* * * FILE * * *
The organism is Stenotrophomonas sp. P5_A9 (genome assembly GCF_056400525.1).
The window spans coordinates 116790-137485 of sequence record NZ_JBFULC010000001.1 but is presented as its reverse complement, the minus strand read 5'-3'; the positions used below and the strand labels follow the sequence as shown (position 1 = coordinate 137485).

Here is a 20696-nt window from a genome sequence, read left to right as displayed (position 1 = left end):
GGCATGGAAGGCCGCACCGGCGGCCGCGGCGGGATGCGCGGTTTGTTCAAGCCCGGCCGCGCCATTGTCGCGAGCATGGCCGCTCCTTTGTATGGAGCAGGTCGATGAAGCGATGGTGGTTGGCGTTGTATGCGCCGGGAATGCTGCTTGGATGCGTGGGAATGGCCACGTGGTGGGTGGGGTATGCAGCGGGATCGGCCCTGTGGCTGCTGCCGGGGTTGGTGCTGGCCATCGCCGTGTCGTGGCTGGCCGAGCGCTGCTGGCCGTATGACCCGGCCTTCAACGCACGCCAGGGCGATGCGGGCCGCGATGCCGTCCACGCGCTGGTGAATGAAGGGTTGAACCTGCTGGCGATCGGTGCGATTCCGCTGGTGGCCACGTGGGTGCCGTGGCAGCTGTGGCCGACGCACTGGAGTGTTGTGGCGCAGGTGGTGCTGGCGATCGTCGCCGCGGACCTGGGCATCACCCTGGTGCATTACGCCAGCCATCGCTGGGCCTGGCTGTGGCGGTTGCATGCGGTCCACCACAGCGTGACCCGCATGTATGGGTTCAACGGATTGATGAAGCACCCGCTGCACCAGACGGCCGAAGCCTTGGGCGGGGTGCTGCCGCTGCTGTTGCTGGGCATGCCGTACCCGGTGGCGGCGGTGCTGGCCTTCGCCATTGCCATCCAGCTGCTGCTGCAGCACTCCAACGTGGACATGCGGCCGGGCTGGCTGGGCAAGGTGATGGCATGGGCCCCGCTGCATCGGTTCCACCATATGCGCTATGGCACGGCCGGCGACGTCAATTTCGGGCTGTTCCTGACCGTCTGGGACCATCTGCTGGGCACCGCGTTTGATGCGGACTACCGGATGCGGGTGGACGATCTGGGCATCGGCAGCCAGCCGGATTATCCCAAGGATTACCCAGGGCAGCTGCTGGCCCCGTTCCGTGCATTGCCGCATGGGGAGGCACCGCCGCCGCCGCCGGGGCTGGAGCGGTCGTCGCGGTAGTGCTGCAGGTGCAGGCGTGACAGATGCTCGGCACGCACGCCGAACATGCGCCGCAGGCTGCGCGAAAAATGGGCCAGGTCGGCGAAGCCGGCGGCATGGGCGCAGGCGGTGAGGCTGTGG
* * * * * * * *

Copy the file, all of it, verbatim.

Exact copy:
The organism is Stenotrophomonas sp. P5_A9 (genome assembly GCF_056400525.1).
The window spans coordinates 116790-137485 of sequence record NZ_JBFULC010000001.1 but is presented as its reverse complement, the minus strand read 5'-3'; the positions used below and the strand labels follow the sequence as shown (position 1 = coordinate 137485).

Here is a 20696-nt window from a genome sequence, read left to right as displayed (position 1 = left end):
GGCATGGAAGGCCGCACCGGCGGCCGCGGCGGGATGCGCGGTTTGTTCAAGCCCGGCCGCGCCATTGTCGCGAGCATGGCCGCTCCTTTGTATGGAGCAGGTCGATGAAGCGATGGTGGTTGGCGTTGTATGCGCCGGGAATGCTGCTTGGATGCGTGGGAATGGCCACGTGGTGGGTGGGGTATGCAGCGGGATCGGCCCTGTGGCTGCTGCCGGGGTTGGTGCTGGCCATCGCCGTGTCGTGGCTGGCCGAGCGCTGCTGGCCGTATGACCCGGCCTTCAACGCACGCCAGGGCGATGCGGGCCGCGATGCCGTCCACGCGCTGGTGAATGAAGGGTTGAACCTGCTGGCGATCGGTGCGATTCCGCTGGTGGCCACGTGGGTGCCGTGGCAGCTGTGGCCGACGCACTGGAGTGTTGTGGCGCAGGTGGTGCTGGCGATCGTCGCCGCGGACCTGGGCATCACCCTGGTGCATTACGCCAGCCATCGCTGGGCCTGGCTGTGGCGGTTGCATGCGGTCCACCACAGCGTGACCCGCATGTATGGGTTCAACGGATTGATGAAGCACCCGCTGCACCAGACGGCCGAAGCCTTGGGCGGGGTGCTGCCGCTGCTGTTGCTGGGCATGCCGTACCCGGTGGCGGCGGTGCTGGCCTTCGCCATTGCCATCCAGCTGCTGCTGCAGCACTCCAACGTGGACATGCGGCCGGGCTGGCTGGGCAAGGTGATGGCATGGGCCCCGCTGCATCGGTTCCACCATATGCGCTATGGCACGGCCGGCGACGTCAATTTCGGGCTGTTCCTGACCGTCTGGGACCATCTGCTGGGCACCGCGTTTGATGCGGACTACCGGATGCGGGTGGACGATCTGGGCATCGGCAGCCAGCCGGATTATCCCAAGGATTACCCAGGGCAGCTGCTGGCCCCGTTCCGTGCATTGCCGCATGGGGAGGCACCGCCGCCGCCGCCGGGGCTGGAGCGGTCGTCGCGGTAGTGCTGCAGGTGCAGGCGTGACAGATGCTCGGCACGCACGCCGAACATGCGCCGCAGGCTGCGCGAAAAATGGGCCAGGTCGGCGAAGCCGGCGGCATGGGCGCAGGCGGTGAGGCTGTGG